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One of my plans for my semigrant life was to have a bike up here and one that could go off road fairly happily but wasn’t so heavy that I wouldn’t be able to cycle up from the valley.  I had been saying for a decade or so that the climb is the height of Snowdon so I was clear that any mountain bike had better not be too heavy.  Between the last two posts, on Monday before getting the taxi up here, I’d gone into Decathlon and opted for a full suspension mountain bike as it felt it would be much better for the off road and wasn’t much heavier than that “stiff tail” half suspension equivalent.  I ordered some other things and agreed that I’d be back yesterday.

So shortly after eight I set off to leg it down the mountain.  My garmin seems to have given up on me (very frustrating and I can’t say I recommend them as it has done this a number of times, now perhaps terminally and losing any data from yesterday).  This is Google to rescue.

I’ve amended one of Google’s suggested routes down to get a fairly accurate reflection of my actual route.  I like the map as it shows the ski lifts.  If you click here I  think you’ll get that map and can zoom in and pan around and switch it to satellite/aerial photo mode.

I’m intrigued to see that the stretch to Montalbert, the lowermost bit of the ski domain below me here was about half the total distance, both the horizontal distance and the vertical drop.  When I got back up here yesterday and before looking at the map again I would have said that it was only about a quarter of the trek.  I guess I was already getting tired by the time I got ther, also, from there on all tree and cloud cover had gone and it was roasting and hard on the feet as it was on metalled roads not footpaths and meadows.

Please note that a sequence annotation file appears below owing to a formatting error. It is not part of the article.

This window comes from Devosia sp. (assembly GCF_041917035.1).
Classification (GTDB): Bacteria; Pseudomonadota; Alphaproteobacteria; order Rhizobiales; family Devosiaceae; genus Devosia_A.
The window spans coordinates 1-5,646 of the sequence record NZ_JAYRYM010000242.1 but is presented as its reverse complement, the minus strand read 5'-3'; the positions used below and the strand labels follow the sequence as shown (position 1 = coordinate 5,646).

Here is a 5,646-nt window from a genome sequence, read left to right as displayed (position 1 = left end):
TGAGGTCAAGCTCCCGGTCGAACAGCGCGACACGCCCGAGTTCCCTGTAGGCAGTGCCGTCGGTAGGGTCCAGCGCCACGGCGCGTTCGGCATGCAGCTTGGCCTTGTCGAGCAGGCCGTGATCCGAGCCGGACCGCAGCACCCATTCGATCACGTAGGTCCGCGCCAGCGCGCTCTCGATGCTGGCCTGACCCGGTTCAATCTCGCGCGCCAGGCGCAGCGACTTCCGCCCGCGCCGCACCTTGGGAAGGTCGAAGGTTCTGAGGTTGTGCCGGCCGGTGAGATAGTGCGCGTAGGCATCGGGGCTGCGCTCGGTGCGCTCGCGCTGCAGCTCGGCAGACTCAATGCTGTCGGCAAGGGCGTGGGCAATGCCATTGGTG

Here’s the view of Aime2000 behind me probably 400m into the descent.

In the ski season to us that’s “golf”, a blue run down to the top of a number of other runs and a lift back up.  Looking the other way yesterday I had this:

Mont Blanc was poking through and that cloud beneath it looked bizarrely like “Starship Enterprise” (no, I’m not a trekkie!)

Well it really was a hard walk down: 1,485m of descent in 15.9km, i.e. 9.3% mean gradient.  Around halfway, by Montalbert, or talking with a lovely elderly lady in Longefoy who greeted me warmly and advised me to take a more scenic (though longer) route, I was telling myself that maybe one day I should do some of the camino on foot rather than on a bike.  By the bottom I was just putting one foot in front of the other, had blisters on my heels and ominous soreness in the little knee extensor muscle tensor fascia lata at the top of both thighs.  I guess I don’t walk much in my London life.  I was doubting whether I could do the cycle back up, let alone walk long distances again in my life!

I went straight back to the lovely Restaurant l’Atelier (see “The semigration has finally started: transition“) and had a lovely lunch with two beers, two coffees, and an alcoholic, ultracalorific pudding to both anaesthetise me, stimulate and fuel me and stifled thoughts that such a concoction was probably what led to Tom Simpson’s tragic death in the Tour de France in 1967.  (Actually, as was not unusual then, he had taken a lot more that you certainly wouldn’t get in the Restaurant l’Atelier, though not the designer drugs that blighted the noughties and earlier this decade even, see https://en.wikipedia.org/wiki/Death_of_Tom_Simpson.)

I limped down to Decathlon, got the bike and other things I needed, and a few more things from the huge E.Leclerc hyperarket next door, and I was off on the long climb back very relieved to discover, as I’d hoped, that you don’t use tensor fascia lata cycling nor do you put any weight on your heels.

Some among you (what do I mean “you”? do I need a “you”, yes, I think I do but no pressure). OK, the hawkeyed, geekily knowledgeable, and probably also good at metric/imperial conversion, may have noticed that earlier I said “the height of Snowdon” and then “1,485m of descent” and may have smelled a rat.  (Hm, not sure about the metaphor there but I’m tired from all this: let it be Chris!)